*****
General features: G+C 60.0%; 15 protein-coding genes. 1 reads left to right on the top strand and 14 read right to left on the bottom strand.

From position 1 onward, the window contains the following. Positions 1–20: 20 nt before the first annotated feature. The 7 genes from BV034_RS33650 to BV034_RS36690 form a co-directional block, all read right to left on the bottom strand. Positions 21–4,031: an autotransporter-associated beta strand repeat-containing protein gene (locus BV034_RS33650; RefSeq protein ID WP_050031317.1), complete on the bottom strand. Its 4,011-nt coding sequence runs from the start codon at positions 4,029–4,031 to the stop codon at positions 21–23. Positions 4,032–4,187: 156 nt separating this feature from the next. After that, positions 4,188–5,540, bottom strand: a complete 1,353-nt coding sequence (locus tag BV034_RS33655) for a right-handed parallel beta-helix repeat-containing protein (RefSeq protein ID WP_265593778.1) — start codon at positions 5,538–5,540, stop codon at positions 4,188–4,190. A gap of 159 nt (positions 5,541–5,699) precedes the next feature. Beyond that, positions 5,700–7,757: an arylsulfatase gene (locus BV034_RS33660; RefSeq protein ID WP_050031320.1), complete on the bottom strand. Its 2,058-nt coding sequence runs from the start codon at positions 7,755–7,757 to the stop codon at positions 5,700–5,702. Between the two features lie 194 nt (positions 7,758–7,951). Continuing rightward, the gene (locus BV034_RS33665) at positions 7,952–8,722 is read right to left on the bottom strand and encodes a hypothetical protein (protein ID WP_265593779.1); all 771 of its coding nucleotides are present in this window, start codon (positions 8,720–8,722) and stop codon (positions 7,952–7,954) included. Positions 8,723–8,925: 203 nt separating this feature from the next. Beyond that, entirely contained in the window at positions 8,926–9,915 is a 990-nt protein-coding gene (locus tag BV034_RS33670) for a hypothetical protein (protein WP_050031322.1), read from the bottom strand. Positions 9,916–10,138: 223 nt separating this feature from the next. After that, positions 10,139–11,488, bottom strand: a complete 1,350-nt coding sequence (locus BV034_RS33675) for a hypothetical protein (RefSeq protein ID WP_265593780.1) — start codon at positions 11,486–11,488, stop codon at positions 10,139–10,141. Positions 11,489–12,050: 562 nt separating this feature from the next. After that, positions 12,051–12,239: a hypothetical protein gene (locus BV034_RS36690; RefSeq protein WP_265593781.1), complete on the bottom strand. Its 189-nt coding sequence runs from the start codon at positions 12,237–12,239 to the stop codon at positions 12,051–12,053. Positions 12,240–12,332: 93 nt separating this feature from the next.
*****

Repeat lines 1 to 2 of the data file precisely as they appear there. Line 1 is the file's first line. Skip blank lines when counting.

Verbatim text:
General features: G+C 60.0%; 15 protein-coding genes. 1 reads left to right on the top strand and 14 read right to left on the bottom strand.

From position 1 onward, the window contains the following. Positions 1–20: 20 nt before the first annotated feature. The 7 genes from BV034_RS33650 to BV034_RS36690 form a co-directional block, all read right to left on the bottom strand. Positions 21–4,031: an autotransporter-associated beta strand repeat-containing protein gene (locus BV034_RS33650; RefSeq protein ID WP_050031317.1), complete on the bottom strand. Its 4,011-nt coding sequence runs from the start codon at positions 4,029–4,031 to the stop codon at positions 21–23. Positions 4,032–4,187: 156 nt separating this feature from the next. After that, positions 4,188–5,540, bottom strand: a complete 1,353-nt coding sequence (locus tag BV034_RS33655) for a right-handed parallel beta-helix repeat-containing protein (RefSeq protein ID WP_265593778.1) — start codon at positions 5,538–5,540, stop codon at positions 4,188–4,190. A gap of 159 nt (positions 5,541–5,699) precedes the next feature. Beyond that, positions 5,700–7,757: an arylsulfatase gene (locus BV034_RS33660; RefSeq protein ID WP_050031320.1), complete on the bottom strand. Its 2,058-nt coding sequence runs from the start codon at positions 7,755–7,757 to the stop codon at positions 5,700–5,702. Between the two features lie 194 nt (positions 7,758–7,951). Continuing rightward, the gene (locus BV034_RS33665) at positions 7,952–8,722 is read right to left on the bottom strand and encodes a hypothetical protein (protein ID WP_265593779.1); all 771 of its coding nucleotides are present in this window, start codon (positions 8,720–8,722) and stop codon (positions 7,952–7,954) included. Positions 8,723–8,925: 203 nt separating this feature from the next. Beyond that, entirely contained in the window at positions 8,926–9,915 is a 990-nt protein-coding gene (locus tag BV034_RS33670) for a hypothetical protein (protein WP_050031322.1), read from the bottom strand. Positions 9,916–10,138: 223 nt separating this feature from the next. After that, positions 10,139–11,488, bottom strand: a complete 1,350-nt coding sequence (locus BV034_RS33675) for a hypothetical protein (RefSeq protein ID WP_265593780.1) — start codon at positions 11,486–11,488, stop codon at positions 10,139–10,141. Positions 11,489–12,050: 562 nt separating this feature from the next. After that, positions 12,051–12,239: a hypothetical protein gene (locus BV034_RS36690; RefSeq protein WP_265593781.1), complete on the bottom strand. Its 189-nt coding sequence runs from the start codon at positions 12,237–12,239 to the stop codon at positions 12,051–12,053. Positions 12,240–12,332: 93 nt separating this feature from the next.